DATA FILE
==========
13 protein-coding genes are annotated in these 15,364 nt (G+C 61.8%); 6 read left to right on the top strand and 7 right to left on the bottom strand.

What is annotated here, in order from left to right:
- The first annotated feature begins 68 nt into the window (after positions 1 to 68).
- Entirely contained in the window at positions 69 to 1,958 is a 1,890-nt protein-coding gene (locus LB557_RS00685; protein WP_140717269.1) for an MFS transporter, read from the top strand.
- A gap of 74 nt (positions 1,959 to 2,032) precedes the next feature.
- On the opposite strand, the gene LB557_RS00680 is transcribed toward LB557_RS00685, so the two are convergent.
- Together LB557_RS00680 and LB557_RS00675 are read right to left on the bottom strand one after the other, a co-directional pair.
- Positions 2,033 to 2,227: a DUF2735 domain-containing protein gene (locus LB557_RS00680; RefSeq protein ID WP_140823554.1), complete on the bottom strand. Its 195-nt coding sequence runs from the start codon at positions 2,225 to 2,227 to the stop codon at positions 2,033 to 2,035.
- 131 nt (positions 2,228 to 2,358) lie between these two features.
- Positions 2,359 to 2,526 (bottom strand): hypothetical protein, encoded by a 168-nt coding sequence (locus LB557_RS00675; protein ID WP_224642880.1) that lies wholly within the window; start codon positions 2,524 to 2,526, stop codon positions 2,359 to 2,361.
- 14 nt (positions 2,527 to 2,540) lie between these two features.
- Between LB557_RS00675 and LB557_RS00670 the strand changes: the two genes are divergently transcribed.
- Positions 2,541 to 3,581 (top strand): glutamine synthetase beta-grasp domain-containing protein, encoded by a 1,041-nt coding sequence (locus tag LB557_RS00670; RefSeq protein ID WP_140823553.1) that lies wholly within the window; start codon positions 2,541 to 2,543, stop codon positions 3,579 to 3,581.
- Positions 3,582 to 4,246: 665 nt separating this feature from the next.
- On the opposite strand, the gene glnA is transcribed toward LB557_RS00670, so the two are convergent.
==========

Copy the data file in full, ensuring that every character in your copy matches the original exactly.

13 protein-coding genes are annotated in these 15,364 nt (G+C 61.8%); 6 read left to right on the top strand and 7 right to left on the bottom strand.

What is annotated here, in order from left to right:
- The first annotated feature begins 68 nt into the window (after positions 1 to 68).
- Entirely contained in the window at positions 69 to 1,958 is a 1,890-nt protein-coding gene (locus LB557_RS00685; protein WP_140717269.1) for an MFS transporter, read from the top strand.
- A gap of 74 nt (positions 1,959 to 2,032) precedes the next feature.
- On the opposite strand, the gene LB557_RS00680 is transcribed toward LB557_RS00685, so the two are convergent.
- Together LB557_RS00680 and LB557_RS00675 are read right to left on the bottom strand one after the other, a co-directional pair.
- Positions 2,033 to 2,227: a DUF2735 domain-containing protein gene (locus LB557_RS00680; RefSeq protein ID WP_140823554.1), complete on the bottom strand. Its 195-nt coding sequence runs from the start codon at positions 2,225 to 2,227 to the stop codon at positions 2,033 to 2,035.
- 131 nt (positions 2,228 to 2,358) lie between these two features.
- Positions 2,359 to 2,526 (bottom strand): hypothetical protein, encoded by a 168-nt coding sequence (locus LB557_RS00675; protein ID WP_224642880.1) that lies wholly within the window; start codon positions 2,524 to 2,526, stop codon positions 2,359 to 2,361.
- 14 nt (positions 2,527 to 2,540) lie between these two features.
- Between LB557_RS00675 and LB557_RS00670 the strand changes: the two genes are divergently transcribed.
- Positions 2,541 to 3,581 (top strand): glutamine synthetase beta-grasp domain-containing protein, encoded by a 1,041-nt coding sequence (locus tag LB557_RS00670; RefSeq protein ID WP_140823553.1) that lies wholly within the window; start codon positions 2,541 to 2,543, stop codon positions 3,579 to 3,581.
- Positions 3,582 to 4,246: 665 nt separating this feature from the next.
- On the opposite strand, the gene glnA is transcribed toward LB557_RS00670, so the two are convergent.